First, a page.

The Bush administration and the mainstream Republican leadership went all in on the gamble that moderate Islam would bring democracy and stability to the Middle East, and turned the devious, erratic Turkish leader into its poster boy, with disastrous consequences. But the Republicans' ideological commitment is so rigid that they have difficulty freeing themselves from the grip of what Charles Krauthammer inappropriately dubbed "democratic realism." (In opposition to this, I proposed an Augustinian realism as the basis for U.S. foreign policy).
We Republicans now find ourselves painted into a corner. The public doesn't trust us with guns. That's why Rand Paul has gotten his fifteen minutes of fame (and if it turns out to be more than fifteen minutes, we are in trouble). It's satisfying at one level to watch Rand Paul beat up Obama's nominee for CIA director, but he represents a nasty brand of isolationism.
We nonetheless have to state the obvious: The only way to prevent Syria's living hell from spreading to Iraq and Lebanon is to neutralize the main source of instability: Iran. Republicans should rally behind Gen. James Mattis, whom Obama fired as head of Central Command. Gen. Mattis told a Senate committee March 6 that sanctions aren't working, and that Tehran "enriching uranium beyond any plausible peaceful purpose." The United States should not only remove Iran's nuclear program, but also destroy Revolutionary Guards bases and other conventional capability that the Tehran regime employs to destabilize its neighbors. And the U.S. should throw its full weight behind regime change. With Iran out of the picture, the local conflicts--horrific as they are--will remain local. I do not believe that either Egypt or Syria can be stabilized, but it is possible to limit the spread of their instability. The prospect of a prolonged Sunni-Shi'ite war in the region will be horrific past the imagining of most Americans. Secondary conflicts will erupt around it, including long-frustrated minorities like the Kurds, who have created a functioning de facto state in northern Iraq.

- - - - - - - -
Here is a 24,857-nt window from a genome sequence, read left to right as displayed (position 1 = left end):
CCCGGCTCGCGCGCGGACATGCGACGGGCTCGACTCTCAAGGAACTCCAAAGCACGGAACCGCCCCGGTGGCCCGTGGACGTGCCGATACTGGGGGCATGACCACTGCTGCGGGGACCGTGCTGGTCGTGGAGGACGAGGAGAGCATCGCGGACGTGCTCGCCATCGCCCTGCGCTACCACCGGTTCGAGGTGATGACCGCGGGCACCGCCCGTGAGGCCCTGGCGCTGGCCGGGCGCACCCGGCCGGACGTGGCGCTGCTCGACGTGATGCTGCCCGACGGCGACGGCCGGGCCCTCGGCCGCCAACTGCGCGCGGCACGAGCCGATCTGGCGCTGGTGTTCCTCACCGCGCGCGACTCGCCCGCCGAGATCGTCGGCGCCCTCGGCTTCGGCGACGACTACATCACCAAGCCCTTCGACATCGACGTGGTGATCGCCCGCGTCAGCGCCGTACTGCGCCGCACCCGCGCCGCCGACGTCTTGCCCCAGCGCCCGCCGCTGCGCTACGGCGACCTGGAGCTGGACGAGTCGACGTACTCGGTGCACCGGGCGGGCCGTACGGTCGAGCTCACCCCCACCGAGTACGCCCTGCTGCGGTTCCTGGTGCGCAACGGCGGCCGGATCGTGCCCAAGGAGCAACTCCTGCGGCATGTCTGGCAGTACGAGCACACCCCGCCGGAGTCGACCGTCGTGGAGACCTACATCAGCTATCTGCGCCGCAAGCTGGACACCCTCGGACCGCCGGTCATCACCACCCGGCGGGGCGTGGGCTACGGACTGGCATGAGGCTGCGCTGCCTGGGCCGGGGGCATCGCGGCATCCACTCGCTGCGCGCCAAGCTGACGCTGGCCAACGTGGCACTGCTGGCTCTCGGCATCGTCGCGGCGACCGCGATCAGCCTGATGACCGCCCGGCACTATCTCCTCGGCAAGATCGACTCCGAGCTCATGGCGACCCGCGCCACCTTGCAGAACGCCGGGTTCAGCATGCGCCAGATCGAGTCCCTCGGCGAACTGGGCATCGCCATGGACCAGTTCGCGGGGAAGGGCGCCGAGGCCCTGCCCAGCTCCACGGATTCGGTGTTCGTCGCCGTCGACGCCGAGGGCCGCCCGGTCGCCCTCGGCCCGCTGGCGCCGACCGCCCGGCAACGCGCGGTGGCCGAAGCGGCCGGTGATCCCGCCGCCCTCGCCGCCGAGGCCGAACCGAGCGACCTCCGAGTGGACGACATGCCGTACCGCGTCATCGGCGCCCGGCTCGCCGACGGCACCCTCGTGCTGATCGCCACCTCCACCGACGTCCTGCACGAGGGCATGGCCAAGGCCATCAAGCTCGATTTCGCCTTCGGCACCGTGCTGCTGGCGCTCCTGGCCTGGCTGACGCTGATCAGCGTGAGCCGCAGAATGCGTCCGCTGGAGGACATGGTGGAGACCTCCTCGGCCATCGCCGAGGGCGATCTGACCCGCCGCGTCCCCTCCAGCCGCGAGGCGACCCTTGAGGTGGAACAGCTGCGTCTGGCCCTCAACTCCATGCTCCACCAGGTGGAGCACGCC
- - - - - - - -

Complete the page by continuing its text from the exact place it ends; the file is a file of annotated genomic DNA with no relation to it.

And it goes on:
We Republicans have to cure ourselves of the illusion that we can engineer the happiness of other cultures with an inherent antipathy to Western-style democracy. Where the Muslim world is concerned, optimism is cowardice. And we have to persuade the American people that selective, limited military action against Iran will not draw the United States into a new land war.
If we fail, the world will change to our lasting disadvantage. For example: if Iran gets a deliverable nuclear bomb, Saudi Arabia will ask Pakistan to deploy nuclear weapons in Saudi Arabia as a deterrent. China has had a covert role in Pakistan's nuclear program from the outset; if the United States fails to stop Iran's nuclear program, China will have an urgent interest in a military presence in the Persian Gulf, and the means to accomplish it through nuclear proliferation. It is a nightmare scenario, but it is not improbable. We might as well tell the truth. To do that, we need to face up to it ourselves.